Hancher receives $50,000 grant from the National Endowment for the Arts

Hancher Auditorium has received an Art Works award of $50,000, which will be used toward ongoing projects with Step Afrika! and the Kronos Quartet.


Nick Rohlman

Hancher Auditorium is seen on Thursday Jan. 25, 2018.

Madison Lotenschtein, Arts Editor

Although Hancher Auditorium’s once bustling aisles and lively stage have been temporarily silenced by the 2019 novel coronavirus pandemic, the space has received a $50,000 grant from the National Endowment for the Arts to complete ongoing projects, according to a Wednesday release.

The grant money – one of the 1,015 grants distributed across the country during a second round of Fiscal 2020 funding – will assist ongoing projects with dance group Step Afrika! and Kronos Quartet, a contemporary stringed instrument group, according to the release

According to the NEA’s website, over $25 million in Art Works grants were distributed during the second round of Fiscal 2020 funding. The grants range in size from $10,000 to $100,000 and “support artistically excellent projects that celebrate our creativity and cultural heritage, invite mutual respect for differing beliefs and values, and enrich humanity,” according to the site.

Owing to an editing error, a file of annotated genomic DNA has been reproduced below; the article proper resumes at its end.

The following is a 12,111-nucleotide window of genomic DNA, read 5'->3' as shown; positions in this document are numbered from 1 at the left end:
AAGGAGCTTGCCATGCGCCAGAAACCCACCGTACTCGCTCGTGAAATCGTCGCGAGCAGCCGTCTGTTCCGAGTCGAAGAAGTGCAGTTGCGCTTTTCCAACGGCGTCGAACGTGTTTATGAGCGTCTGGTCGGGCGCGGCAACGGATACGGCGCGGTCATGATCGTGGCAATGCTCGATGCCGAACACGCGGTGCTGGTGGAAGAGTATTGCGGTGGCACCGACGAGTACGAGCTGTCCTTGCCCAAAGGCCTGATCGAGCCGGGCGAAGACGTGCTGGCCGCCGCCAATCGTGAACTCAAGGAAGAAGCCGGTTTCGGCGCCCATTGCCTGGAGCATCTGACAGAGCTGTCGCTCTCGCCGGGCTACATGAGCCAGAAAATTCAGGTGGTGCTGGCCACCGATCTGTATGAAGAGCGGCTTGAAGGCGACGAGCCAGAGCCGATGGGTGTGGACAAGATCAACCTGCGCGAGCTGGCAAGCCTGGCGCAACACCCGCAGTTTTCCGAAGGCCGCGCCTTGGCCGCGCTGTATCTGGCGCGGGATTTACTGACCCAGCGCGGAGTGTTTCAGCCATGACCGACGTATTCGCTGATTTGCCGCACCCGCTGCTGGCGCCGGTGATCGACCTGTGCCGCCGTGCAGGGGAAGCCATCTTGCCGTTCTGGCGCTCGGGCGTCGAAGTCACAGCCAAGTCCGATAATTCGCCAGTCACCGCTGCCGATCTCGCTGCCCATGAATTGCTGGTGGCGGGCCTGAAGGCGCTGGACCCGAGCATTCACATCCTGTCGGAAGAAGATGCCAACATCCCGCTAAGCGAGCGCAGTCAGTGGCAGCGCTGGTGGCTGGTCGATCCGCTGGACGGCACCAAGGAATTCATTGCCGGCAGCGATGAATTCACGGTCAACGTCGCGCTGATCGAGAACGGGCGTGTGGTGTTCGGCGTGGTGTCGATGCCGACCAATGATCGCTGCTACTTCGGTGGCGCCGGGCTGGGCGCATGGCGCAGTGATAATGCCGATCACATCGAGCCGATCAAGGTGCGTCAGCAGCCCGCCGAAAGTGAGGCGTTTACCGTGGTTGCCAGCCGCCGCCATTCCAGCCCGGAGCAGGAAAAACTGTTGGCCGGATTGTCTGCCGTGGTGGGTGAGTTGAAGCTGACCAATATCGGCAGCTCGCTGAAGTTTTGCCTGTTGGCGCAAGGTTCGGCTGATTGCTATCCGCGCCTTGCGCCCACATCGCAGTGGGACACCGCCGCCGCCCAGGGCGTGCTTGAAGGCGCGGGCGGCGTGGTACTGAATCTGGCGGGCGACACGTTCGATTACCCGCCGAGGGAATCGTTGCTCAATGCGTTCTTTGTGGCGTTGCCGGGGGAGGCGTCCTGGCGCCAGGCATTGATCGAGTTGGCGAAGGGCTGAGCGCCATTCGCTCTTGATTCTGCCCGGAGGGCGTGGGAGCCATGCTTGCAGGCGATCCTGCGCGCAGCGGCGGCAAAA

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“We’re grateful to the NEA for this important support,” said Chuck Swanson, Hancher’s executive director, in the release. “And we’re particularly excited about the projects supported by this grant. We’re co-commissioners of new works by both Step Afrika! and Kronos Quartet, and these works delve deeply into the African American experience. That, of course, is a crucial conversation to be having right now.”

Swanson went on to say that the performance venue is working closely with artists to create “extensive residencies” over the next few years in an effort to produce “essential and frank” conversations about a wide variety of topics. 

“These awards demonstrate the resilience of the arts in America, showcasing not only the creativity of their arts projects but the organizations’ agility in the face of a national health crisis,” NEA Chairman Mary Anne Carter said. “We celebrate organizations like Hancher Auditorium at the University of Iowa for providing opportunities for learning and engagement through the arts in these times.”